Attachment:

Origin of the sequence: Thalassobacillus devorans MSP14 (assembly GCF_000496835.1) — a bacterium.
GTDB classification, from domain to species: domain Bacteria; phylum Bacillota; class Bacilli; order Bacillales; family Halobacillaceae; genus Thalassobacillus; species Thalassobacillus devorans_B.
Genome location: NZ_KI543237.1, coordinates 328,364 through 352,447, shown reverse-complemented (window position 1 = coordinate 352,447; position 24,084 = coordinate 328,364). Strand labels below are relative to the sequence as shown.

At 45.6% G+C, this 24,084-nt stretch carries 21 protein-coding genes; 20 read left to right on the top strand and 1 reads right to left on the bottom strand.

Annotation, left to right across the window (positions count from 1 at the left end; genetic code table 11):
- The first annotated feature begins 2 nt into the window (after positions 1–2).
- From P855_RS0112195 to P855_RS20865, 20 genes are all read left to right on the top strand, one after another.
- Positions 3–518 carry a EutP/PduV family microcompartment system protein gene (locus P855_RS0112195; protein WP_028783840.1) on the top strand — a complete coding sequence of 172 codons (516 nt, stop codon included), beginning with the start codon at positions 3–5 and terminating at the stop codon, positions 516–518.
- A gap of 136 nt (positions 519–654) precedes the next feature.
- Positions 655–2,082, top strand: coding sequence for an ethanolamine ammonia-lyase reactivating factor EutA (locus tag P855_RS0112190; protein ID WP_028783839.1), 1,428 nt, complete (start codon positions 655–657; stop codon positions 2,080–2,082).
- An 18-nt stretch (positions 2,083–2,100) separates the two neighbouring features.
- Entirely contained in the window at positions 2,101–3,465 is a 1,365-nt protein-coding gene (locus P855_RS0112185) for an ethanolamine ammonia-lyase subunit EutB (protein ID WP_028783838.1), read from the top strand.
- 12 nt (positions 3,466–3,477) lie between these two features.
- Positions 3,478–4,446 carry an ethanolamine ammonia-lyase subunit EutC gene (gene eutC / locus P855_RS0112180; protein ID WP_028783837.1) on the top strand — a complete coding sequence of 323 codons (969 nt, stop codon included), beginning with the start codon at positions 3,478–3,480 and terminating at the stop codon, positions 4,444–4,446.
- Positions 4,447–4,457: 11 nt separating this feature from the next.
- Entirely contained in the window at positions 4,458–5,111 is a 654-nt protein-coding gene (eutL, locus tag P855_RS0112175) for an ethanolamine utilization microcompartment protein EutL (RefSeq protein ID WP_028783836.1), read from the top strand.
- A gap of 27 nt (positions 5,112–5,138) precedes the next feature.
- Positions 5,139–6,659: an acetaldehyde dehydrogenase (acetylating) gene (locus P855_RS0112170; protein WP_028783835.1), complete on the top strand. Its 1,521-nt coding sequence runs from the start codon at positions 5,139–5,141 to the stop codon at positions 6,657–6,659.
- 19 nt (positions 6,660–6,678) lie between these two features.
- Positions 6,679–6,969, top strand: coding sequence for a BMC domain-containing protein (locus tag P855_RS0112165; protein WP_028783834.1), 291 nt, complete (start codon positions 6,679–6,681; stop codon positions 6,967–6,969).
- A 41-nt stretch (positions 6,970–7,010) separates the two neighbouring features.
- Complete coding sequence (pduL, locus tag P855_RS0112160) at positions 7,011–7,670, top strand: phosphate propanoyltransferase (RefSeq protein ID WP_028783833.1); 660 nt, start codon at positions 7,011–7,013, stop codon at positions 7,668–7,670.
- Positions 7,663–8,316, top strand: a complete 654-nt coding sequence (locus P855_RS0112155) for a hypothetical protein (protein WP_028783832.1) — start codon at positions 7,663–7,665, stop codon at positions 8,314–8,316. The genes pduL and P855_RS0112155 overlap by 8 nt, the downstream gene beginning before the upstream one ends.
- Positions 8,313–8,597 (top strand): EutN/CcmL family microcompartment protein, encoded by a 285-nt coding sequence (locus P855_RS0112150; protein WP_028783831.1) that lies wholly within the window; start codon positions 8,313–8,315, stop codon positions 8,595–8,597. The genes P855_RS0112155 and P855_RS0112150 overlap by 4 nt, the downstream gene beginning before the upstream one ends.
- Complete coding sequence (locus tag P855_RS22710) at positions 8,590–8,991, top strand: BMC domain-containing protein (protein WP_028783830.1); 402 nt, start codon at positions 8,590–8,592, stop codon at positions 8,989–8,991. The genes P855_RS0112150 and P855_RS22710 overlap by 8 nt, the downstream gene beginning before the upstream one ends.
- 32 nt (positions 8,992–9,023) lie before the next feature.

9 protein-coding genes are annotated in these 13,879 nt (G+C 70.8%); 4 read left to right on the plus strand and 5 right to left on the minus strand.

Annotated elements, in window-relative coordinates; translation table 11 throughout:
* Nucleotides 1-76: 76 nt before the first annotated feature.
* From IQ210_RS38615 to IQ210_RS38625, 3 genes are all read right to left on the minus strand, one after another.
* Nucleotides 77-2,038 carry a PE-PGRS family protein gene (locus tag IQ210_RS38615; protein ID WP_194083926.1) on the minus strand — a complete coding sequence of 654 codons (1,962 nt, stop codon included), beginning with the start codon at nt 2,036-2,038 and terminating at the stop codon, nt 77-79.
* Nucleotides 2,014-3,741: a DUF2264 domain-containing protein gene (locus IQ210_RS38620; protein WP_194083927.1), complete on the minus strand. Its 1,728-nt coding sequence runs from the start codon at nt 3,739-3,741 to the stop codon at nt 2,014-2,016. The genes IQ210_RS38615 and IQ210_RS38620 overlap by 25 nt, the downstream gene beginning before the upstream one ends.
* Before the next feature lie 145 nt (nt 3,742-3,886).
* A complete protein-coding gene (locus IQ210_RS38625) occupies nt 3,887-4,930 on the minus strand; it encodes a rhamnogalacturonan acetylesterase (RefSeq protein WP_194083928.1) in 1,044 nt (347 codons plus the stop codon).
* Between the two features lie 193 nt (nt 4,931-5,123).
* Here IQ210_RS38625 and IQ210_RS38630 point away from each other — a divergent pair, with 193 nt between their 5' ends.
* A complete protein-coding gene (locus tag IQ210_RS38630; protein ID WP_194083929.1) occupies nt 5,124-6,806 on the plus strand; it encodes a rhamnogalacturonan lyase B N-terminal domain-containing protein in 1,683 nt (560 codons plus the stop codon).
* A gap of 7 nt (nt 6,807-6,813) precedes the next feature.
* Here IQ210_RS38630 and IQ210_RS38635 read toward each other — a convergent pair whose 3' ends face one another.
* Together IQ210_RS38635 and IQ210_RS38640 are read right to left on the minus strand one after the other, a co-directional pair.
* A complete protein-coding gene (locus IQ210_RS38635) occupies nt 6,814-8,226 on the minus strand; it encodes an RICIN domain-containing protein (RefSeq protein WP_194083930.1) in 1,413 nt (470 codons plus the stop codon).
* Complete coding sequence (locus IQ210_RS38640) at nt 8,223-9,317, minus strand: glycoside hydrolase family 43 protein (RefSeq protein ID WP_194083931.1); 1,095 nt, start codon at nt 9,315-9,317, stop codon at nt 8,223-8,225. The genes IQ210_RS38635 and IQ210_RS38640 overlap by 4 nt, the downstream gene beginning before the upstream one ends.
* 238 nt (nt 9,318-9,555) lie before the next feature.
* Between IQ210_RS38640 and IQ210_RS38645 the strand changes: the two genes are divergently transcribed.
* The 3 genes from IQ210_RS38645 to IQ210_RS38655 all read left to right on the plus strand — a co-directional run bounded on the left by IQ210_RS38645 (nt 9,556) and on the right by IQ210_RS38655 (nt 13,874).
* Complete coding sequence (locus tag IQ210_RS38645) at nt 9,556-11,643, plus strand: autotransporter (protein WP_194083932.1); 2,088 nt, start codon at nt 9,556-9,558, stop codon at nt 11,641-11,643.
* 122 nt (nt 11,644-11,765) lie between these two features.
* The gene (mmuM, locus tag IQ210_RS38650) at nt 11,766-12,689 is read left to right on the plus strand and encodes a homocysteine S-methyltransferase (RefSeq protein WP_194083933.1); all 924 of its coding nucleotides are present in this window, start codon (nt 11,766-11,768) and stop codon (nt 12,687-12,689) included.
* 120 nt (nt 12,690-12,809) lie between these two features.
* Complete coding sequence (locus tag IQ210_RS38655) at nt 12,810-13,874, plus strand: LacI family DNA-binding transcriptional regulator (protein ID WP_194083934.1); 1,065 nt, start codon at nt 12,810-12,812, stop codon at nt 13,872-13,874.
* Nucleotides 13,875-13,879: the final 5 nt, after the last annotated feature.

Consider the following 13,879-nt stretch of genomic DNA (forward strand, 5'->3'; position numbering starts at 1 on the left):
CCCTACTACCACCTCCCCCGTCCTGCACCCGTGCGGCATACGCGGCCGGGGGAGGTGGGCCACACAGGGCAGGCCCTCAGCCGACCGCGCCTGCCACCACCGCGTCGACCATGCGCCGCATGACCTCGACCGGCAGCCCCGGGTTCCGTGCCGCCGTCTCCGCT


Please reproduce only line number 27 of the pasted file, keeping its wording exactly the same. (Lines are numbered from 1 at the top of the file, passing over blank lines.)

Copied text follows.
9 protein-coding genes are annotated in these 13,879 nt (G+C 70.8%); 4 read left to right on the plus strand and 5 right to left on the minus strand.